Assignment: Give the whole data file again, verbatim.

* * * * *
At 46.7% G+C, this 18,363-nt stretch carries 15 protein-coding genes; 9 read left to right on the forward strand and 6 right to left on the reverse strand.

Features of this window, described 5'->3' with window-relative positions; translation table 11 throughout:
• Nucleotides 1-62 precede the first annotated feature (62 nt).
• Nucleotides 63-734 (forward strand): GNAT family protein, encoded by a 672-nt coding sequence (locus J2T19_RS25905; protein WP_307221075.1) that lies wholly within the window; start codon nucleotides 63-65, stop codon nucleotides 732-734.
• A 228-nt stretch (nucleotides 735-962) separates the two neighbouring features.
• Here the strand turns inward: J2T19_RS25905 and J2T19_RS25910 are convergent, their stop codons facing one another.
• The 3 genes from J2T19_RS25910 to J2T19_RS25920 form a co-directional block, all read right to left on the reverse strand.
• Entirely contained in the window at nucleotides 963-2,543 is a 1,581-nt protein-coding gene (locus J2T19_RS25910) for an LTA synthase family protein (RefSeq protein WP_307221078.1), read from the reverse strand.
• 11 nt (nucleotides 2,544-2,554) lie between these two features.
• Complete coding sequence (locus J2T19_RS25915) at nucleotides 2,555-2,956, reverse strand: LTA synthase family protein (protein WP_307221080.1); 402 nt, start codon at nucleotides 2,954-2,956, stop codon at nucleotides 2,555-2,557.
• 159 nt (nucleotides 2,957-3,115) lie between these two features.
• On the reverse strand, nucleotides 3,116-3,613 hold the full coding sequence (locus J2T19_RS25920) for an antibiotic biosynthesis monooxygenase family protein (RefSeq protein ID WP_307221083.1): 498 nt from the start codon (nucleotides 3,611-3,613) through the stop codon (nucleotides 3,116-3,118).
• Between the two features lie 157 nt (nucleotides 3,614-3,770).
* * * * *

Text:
At 46.7% G+C, this 18,363-nt stretch carries 15 protein-coding genes; 9 read left to right on the forward strand and 6 right to left on the reverse strand.

Features of this window, described 5'->3' with window-relative positions; translation table 11 throughout:
• Nucleotides 1-62 precede the first annotated feature (62 nt).
• Nucleotides 63-734 (forward strand): GNAT family protein, encoded by a 672-nt coding sequence (locus J2T19_RS25905; protein WP_307221075.1) that lies wholly within the window; start codon nucleotides 63-65, stop codon nucleotides 732-734.
• A 228-nt stretch (nucleotides 735-962) separates the two neighbouring features.
• Here the strand turns inward: J2T19_RS25905 and J2T19_RS25910 are convergent, their stop codons facing one another.
• The 3 genes from J2T19_RS25910 to J2T19_RS25920 form a co-directional block, all read right to left on the reverse strand.
• Entirely contained in the window at nucleotides 963-2,543 is a 1,581-nt protein-coding gene (locus J2T19_RS25910) for an LTA synthase family protein (RefSeq protein WP_307221078.1), read from the reverse strand.
• 11 nt (nucleotides 2,544-2,554) lie between these two features.
• Complete coding sequence (locus J2T19_RS25915) at nucleotides 2,555-2,956, reverse strand: LTA synthase family protein (protein WP_307221080.1); 402 nt, start codon at nucleotides 2,954-2,956, stop codon at nucleotides 2,555-2,557.
• 159 nt (nucleotides 2,957-3,115) lie between these two features.
• On the reverse strand, nucleotides 3,116-3,613 hold the full coding sequence (locus J2T19_RS25920) for an antibiotic biosynthesis monooxygenase family protein (RefSeq protein ID WP_307221083.1): 498 nt from the start codon (nucleotides 3,611-3,613) through the stop codon (nucleotides 3,116-3,118).
• Between the two features lie 157 nt (nucleotides 3,614-3,770).